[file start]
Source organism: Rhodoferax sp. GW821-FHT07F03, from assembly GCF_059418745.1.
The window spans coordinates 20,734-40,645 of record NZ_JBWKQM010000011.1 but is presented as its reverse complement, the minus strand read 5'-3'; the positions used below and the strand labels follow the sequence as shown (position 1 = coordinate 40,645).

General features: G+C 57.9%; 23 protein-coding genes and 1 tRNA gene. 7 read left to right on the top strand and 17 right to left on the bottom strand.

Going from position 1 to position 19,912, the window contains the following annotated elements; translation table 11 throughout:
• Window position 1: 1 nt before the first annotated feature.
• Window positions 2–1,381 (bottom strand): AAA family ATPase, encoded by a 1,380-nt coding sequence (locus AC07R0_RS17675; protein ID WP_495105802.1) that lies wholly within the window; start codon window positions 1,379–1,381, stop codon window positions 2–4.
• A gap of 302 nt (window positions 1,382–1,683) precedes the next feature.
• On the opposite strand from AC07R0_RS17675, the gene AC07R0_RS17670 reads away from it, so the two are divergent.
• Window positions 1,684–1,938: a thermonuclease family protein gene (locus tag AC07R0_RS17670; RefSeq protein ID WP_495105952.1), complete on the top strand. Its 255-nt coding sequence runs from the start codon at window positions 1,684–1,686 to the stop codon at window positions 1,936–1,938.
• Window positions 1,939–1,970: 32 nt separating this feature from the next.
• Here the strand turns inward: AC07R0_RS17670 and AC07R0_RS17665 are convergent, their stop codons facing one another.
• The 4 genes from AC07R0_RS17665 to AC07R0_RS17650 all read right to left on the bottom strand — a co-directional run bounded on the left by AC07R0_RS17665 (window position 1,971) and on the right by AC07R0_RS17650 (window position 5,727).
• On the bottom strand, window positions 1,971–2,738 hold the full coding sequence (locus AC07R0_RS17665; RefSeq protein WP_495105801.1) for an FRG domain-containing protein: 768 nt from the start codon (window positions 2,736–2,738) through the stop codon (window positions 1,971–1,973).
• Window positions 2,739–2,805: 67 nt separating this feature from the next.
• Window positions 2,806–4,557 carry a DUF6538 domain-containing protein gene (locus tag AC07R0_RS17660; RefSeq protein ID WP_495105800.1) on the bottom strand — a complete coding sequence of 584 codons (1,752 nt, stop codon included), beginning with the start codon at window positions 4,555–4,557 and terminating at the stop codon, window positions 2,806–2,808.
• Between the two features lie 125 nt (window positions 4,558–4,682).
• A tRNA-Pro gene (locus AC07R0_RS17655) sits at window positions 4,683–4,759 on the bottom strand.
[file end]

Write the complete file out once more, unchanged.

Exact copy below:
Source organism: Rhodoferax sp. GW821-FHT07F03, from assembly GCF_059418745.1.
The window spans coordinates 20,734-40,645 of record NZ_JBWKQM010000011.1 but is presented as its reverse complement, the minus strand read 5'-3'; the positions used below and the strand labels follow the sequence as shown (position 1 = coordinate 40,645).

General features: G+C 57.9%; 23 protein-coding genes and 1 tRNA gene. 7 read left to right on the top strand and 17 right to left on the bottom strand.

Going from position 1 to position 19,912, the window contains the following annotated elements; translation table 11 throughout:
• Window position 1: 1 nt before the first annotated feature.
• Window positions 2–1,381 (bottom strand): AAA family ATPase, encoded by a 1,380-nt coding sequence (locus AC07R0_RS17675; protein ID WP_495105802.1) that lies wholly within the window; start codon window positions 1,379–1,381, stop codon window positions 2–4.
• A gap of 302 nt (window positions 1,382–1,683) precedes the next feature.
• On the opposite strand from AC07R0_RS17675, the gene AC07R0_RS17670 reads away from it, so the two are divergent.
• Window positions 1,684–1,938: a thermonuclease family protein gene (locus tag AC07R0_RS17670; RefSeq protein ID WP_495105952.1), complete on the top strand. Its 255-nt coding sequence runs from the start codon at window positions 1,684–1,686 to the stop codon at window positions 1,936–1,938.
• Window positions 1,939–1,970: 32 nt separating this feature from the next.
• Here the strand turns inward: AC07R0_RS17670 and AC07R0_RS17665 are convergent, their stop codons facing one another.
• The 4 genes from AC07R0_RS17665 to AC07R0_RS17650 all read right to left on the bottom strand — a co-directional run bounded on the left by AC07R0_RS17665 (window position 1,971) and on the right by AC07R0_RS17650 (window position 5,727).
• On the bottom strand, window positions 1,971–2,738 hold the full coding sequence (locus AC07R0_RS17665; RefSeq protein WP_495105801.1) for an FRG domain-containing protein: 768 nt from the start codon (window positions 2,736–2,738) through the stop codon (window positions 1,971–1,973).
• Window positions 2,739–2,805: 67 nt separating this feature from the next.
• Window positions 2,806–4,557 carry a DUF6538 domain-containing protein gene (locus tag AC07R0_RS17660; RefSeq protein ID WP_495105800.1) on the bottom strand — a complete coding sequence of 584 codons (1,752 nt, stop codon included), beginning with the start codon at window positions 4,555–4,557 and terminating at the stop codon, window positions 2,806–2,808.
• Between the two features lie 125 nt (window positions 4,558–4,682).
• A tRNA-Pro gene (locus AC07R0_RS17655) sits at window positions 4,683–4,759 on the bottom strand.